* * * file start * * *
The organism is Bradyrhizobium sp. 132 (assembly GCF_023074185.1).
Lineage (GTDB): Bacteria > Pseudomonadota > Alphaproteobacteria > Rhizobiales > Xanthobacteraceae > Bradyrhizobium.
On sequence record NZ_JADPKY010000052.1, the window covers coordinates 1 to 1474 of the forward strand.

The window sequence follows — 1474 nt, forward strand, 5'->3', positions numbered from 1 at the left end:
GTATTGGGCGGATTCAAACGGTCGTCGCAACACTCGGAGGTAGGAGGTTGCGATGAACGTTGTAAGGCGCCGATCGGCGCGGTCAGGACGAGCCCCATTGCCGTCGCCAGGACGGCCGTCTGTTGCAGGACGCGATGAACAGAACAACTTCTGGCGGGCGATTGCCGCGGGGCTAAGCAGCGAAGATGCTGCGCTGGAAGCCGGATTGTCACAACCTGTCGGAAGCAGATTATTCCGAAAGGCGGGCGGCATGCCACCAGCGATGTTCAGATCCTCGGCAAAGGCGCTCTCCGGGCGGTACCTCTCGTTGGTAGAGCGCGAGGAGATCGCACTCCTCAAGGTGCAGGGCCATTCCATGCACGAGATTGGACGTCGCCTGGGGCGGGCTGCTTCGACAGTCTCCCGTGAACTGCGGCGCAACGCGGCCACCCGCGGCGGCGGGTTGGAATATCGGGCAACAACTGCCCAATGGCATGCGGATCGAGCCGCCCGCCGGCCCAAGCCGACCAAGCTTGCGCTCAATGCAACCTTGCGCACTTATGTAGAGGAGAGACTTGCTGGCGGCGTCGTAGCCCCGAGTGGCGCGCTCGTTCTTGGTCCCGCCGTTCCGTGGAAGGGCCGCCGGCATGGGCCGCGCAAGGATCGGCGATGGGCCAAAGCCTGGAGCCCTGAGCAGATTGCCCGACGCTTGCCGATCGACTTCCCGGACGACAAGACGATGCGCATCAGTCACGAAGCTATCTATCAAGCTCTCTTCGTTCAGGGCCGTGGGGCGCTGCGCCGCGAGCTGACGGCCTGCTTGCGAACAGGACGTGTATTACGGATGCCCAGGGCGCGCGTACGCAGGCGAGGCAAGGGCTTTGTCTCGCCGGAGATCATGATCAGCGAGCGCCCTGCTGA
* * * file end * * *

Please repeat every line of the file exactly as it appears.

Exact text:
The organism is Bradyrhizobium sp. 132 (assembly GCF_023074185.1).
Lineage (GTDB): Bacteria > Pseudomonadota > Alphaproteobacteria > Rhizobiales > Xanthobacteraceae > Bradyrhizobium.
On sequence record NZ_JADPKY010000052.1, the window covers coordinates 1 to 1474 of the forward strand.

The window sequence follows — 1474 nt, forward strand, 5'->3', positions numbered from 1 at the left end:
GTATTGGGCGGATTCAAACGGTCGTCGCAACACTCGGAGGTAGGAGGTTGCGATGAACGTTGTAAGGCGCCGATCGGCGCGGTCAGGACGAGCCCCATTGCCGTCGCCAGGACGGCCGTCTGTTGCAGGACGCGATGAACAGAACAACTTCTGGCGGGCGATTGCCGCGGGGCTAAGCAGCGAAGATGCTGCGCTGGAAGCCGGATTGTCACAACCTGTCGGAAGCAGATTATTCCGAAAGGCGGGCGGCATGCCACCAGCGATGTTCAGATCCTCGGCAAAGGCGCTCTCCGGGCGGTACCTCTCGTTGGTAGAGCGCGAGGAGATCGCACTCCTCAAGGTGCAGGGCCATTCCATGCACGAGATTGGACGTCGCCTGGGGCGGGCTGCTTCGACAGTCTCCCGTGAACTGCGGCGCAACGCGGCCACCCGCGGCGGCGGGTTGGAATATCGGGCAACAACTGCCCAATGGCATGCGGATCGAGCCGCCCGCCGGCCCAAGCCGACCAAGCTTGCGCTCAATGCAACCTTGCGCACTTATGTAGAGGAGAGACTTGCTGGCGGCGTCGTAGCCCCGAGTGGCGCGCTCGTTCTTGGTCCCGCCGTTCCGTGGAAGGGCCGCCGGCATGGGCCGCGCAAGGATCGGCGATGGGCCAAAGCCTGGAGCCCTGAGCAGATTGCCCGACGCTTGCCGATCGACTTCCCGGACGACAAGACGATGCGCATCAGTCACGAAGCTATCTATCAAGCTCTCTTCGTTCAGGGCCGTGGGGCGCTGCGCCGCGAGCTGACGGCCTGCTTGCGAACAGGACGTGTATTACGGATGCCCAGGGCGCGCGTACGCAGGCGAGGCAAGGGCTTTGTCTCGCCGGAGATCATGATCAGCGAGCGCCCTGCTGA